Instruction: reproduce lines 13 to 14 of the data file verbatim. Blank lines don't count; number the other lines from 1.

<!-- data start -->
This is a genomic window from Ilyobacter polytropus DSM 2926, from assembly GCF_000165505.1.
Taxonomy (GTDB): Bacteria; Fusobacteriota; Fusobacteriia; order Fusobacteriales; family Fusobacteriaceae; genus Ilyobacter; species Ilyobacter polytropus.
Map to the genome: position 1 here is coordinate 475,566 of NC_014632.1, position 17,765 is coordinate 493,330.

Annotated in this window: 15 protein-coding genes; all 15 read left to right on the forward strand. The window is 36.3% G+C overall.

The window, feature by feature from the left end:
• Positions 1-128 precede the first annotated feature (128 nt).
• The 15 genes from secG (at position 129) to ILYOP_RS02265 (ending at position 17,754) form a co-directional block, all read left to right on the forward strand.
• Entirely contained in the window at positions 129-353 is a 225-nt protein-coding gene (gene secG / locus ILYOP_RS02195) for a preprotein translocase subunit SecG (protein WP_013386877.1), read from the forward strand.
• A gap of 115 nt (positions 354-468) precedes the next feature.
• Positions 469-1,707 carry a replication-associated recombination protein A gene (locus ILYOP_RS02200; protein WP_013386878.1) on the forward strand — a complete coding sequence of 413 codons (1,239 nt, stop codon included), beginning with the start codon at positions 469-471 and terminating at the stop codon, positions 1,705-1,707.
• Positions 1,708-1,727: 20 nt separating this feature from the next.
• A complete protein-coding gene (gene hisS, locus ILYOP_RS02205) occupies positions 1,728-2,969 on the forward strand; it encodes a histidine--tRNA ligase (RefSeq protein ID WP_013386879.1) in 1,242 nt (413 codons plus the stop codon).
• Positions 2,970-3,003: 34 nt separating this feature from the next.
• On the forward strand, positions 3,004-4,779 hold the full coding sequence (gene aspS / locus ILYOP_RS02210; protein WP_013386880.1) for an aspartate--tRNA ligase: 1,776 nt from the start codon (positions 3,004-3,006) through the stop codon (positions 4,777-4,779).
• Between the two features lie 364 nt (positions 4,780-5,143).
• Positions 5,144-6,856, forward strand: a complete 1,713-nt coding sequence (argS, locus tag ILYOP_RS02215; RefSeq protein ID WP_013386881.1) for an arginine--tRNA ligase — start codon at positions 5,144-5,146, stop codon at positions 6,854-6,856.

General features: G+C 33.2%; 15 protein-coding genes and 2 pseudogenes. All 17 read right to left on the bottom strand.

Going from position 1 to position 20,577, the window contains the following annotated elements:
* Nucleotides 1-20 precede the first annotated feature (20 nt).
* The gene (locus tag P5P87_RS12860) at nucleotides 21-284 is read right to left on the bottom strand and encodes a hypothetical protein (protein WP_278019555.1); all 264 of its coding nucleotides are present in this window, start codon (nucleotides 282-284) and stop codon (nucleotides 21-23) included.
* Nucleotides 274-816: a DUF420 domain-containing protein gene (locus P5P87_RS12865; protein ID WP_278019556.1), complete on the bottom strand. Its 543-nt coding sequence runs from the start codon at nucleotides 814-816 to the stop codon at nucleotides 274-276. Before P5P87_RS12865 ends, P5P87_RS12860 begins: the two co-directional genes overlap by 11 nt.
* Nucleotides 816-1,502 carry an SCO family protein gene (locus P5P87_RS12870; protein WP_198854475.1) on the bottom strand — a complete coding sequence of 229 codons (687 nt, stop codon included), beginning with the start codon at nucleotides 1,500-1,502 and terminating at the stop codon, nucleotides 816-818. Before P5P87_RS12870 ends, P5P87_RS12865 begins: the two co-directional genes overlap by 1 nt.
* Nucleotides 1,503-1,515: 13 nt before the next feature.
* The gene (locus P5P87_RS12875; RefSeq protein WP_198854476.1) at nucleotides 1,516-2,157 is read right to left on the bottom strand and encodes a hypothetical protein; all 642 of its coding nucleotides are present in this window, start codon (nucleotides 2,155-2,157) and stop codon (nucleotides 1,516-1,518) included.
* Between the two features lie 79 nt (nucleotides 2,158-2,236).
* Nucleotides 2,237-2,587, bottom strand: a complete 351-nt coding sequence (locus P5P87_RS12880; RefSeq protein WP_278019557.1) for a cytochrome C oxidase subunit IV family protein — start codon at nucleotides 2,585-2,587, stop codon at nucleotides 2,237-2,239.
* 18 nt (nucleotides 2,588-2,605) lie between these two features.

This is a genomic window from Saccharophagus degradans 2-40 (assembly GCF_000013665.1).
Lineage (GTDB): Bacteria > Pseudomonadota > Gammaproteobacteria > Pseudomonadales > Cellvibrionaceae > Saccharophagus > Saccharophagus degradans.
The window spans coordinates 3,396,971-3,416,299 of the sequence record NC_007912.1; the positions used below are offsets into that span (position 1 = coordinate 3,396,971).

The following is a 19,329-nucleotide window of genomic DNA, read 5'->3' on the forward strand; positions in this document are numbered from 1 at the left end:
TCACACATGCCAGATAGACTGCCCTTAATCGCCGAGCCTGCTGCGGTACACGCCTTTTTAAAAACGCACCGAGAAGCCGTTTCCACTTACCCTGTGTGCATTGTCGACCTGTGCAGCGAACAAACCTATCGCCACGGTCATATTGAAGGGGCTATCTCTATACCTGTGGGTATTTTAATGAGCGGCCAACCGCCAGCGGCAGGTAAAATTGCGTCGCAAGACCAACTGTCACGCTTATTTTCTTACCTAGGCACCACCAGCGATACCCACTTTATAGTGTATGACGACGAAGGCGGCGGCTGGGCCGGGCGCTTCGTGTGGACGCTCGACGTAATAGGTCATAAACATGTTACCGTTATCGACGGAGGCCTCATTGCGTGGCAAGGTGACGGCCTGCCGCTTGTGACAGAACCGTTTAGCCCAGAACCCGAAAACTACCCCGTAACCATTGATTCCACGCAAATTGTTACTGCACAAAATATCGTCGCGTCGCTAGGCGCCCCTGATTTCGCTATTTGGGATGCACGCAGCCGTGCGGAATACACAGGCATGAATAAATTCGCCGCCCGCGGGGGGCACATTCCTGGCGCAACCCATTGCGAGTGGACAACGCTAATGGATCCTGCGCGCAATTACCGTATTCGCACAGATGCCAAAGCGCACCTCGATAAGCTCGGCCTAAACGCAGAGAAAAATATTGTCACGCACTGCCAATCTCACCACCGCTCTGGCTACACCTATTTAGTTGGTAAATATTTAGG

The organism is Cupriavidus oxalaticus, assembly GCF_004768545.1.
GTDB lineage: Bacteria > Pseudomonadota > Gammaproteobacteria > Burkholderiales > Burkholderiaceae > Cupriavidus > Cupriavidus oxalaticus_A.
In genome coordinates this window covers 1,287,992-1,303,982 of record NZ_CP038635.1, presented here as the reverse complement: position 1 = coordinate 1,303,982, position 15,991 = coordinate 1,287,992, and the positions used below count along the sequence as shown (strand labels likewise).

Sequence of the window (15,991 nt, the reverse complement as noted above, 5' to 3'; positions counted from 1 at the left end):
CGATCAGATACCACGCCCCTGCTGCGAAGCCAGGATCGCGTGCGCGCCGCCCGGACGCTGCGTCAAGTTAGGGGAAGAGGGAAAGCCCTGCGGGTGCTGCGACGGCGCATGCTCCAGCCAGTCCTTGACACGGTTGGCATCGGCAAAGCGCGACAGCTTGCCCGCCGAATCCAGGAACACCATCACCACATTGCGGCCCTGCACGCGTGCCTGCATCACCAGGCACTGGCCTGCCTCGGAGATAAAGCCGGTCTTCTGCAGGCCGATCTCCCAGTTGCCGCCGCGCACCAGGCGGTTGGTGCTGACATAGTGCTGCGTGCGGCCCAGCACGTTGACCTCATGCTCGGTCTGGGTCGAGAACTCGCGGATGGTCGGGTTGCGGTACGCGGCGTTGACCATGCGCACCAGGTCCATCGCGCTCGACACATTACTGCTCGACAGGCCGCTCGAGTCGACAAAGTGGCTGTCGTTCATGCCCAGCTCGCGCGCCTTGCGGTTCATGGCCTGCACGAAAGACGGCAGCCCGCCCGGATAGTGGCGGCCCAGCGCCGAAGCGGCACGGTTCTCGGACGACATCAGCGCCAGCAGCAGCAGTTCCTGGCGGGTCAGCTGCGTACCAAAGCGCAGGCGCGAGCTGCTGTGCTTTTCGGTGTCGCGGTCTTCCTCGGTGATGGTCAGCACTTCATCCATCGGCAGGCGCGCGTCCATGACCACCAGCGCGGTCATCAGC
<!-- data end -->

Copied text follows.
• Positions 2,970-3,003: 34 nt separating this feature from the next.
• On the forward strand, positions 3,004-4,779 hold the full coding sequence (gene aspS / locus ILYOP_RS02210; protein WP_013386880.1) for an aspartate--tRNA ligase: 1,776 nt from the start codon (positions 3,004-3,006) through the stop codon (positions 4,777-4,779).